Motivation: Survival prediction of breast cancer (BC) patients independently of treatment, also known as prognostication, is a complex task since clinically similar breast tumors, in addition to be molecularly heterogeneous, may exhibit different clinical outcomes. In recent years, the analysis of gene expression profiles by means of sophisticated data mining tools emerged as a promising technology to bring additional insights into BC biology and to improve the quality of prognostication. The aim of this work is to assess quantitatively the accuracy of prediction obtained with state-of-the-art data analysis techniques for BC microarray data through an independent and thorough framework.
Results: Due to the large number of variables, the reduced amount of samples and the high degree of noise, complex prediction methods are highly exposed to performance degradation despite the use of cross-validation techniques. Our analysis shows that the most complex methods are not significantly better than the simplest one, a univariate model relying on a single proliferation gene. This result suggests that proliferation might be the most relevant biological process for BC prognostication and that the loss of interpretability deriving from the use of overcomplex methods may be not sufficiently counterbalanced by an improvement of the quality of prediction.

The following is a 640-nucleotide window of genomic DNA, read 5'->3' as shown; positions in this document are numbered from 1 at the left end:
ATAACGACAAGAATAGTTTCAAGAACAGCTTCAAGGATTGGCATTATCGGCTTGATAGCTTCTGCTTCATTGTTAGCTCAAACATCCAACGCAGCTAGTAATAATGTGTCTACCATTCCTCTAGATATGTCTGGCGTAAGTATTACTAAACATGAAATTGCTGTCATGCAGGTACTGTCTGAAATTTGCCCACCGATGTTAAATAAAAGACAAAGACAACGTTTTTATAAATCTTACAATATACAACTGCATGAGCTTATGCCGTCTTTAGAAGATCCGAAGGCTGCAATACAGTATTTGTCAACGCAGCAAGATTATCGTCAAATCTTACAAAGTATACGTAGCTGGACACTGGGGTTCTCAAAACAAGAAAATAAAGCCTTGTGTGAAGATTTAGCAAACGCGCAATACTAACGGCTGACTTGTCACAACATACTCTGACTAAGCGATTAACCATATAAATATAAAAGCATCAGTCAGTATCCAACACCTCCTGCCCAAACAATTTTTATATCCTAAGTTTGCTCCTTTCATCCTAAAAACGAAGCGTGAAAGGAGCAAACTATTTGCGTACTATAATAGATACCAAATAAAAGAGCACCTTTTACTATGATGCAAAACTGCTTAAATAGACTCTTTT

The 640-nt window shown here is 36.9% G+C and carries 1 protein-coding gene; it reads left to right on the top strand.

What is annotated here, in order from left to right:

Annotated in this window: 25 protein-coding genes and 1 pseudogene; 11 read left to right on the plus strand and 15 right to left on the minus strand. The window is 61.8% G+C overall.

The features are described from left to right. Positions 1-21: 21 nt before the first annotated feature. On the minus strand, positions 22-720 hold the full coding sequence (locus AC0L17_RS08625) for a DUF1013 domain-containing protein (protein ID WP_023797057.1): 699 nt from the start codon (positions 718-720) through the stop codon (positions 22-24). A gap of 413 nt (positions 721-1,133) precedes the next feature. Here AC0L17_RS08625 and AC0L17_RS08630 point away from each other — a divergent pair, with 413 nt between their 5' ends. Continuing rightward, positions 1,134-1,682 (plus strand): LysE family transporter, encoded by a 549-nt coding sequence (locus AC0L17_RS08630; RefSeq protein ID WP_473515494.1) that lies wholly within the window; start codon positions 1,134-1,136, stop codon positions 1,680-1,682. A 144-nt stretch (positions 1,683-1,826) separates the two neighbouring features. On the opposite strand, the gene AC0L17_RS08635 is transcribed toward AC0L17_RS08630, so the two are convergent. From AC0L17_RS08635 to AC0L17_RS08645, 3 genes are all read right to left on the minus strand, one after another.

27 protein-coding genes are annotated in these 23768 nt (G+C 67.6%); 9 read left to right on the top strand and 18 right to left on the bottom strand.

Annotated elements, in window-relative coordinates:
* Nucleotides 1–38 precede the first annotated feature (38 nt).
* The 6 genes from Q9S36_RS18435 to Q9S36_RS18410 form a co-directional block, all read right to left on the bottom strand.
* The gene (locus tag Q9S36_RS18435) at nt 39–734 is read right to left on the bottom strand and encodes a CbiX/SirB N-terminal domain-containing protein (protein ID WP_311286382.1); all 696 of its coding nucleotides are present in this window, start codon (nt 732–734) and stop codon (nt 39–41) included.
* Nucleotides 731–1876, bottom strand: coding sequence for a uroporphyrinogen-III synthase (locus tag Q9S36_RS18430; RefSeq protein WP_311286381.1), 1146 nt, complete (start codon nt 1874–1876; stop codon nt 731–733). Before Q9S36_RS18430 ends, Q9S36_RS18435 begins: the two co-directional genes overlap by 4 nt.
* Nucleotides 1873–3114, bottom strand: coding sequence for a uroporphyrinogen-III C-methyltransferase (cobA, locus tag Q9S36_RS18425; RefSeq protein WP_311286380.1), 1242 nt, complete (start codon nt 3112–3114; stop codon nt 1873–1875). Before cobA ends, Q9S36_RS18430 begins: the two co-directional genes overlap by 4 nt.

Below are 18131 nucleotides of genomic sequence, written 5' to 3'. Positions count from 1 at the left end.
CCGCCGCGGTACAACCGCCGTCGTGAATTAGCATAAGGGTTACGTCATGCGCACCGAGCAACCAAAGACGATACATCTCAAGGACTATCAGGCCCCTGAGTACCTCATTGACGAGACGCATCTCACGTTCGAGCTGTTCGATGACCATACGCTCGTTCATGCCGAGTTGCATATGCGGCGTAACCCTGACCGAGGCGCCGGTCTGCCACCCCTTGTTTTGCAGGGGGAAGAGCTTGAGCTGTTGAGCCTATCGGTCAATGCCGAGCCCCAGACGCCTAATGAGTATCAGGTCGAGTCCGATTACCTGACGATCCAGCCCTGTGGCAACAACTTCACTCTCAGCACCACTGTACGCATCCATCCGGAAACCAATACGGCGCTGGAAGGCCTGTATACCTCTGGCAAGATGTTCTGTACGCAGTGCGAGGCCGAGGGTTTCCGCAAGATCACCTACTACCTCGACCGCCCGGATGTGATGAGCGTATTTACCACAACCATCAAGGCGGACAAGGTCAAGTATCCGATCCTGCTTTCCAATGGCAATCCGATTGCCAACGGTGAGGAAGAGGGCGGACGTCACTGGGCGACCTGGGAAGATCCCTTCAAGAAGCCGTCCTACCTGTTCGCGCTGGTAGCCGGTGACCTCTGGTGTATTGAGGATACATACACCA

Availability: The comparison study is implemented in an R package called survcomp and is available from http://www.ulb.ac.be/di/map/bhaibeka/software/survcomp/.
Contact: bhaibeka@ 123456ulb.ac.be
Supplementary information: Supplementary data are available at Bioinformatics online.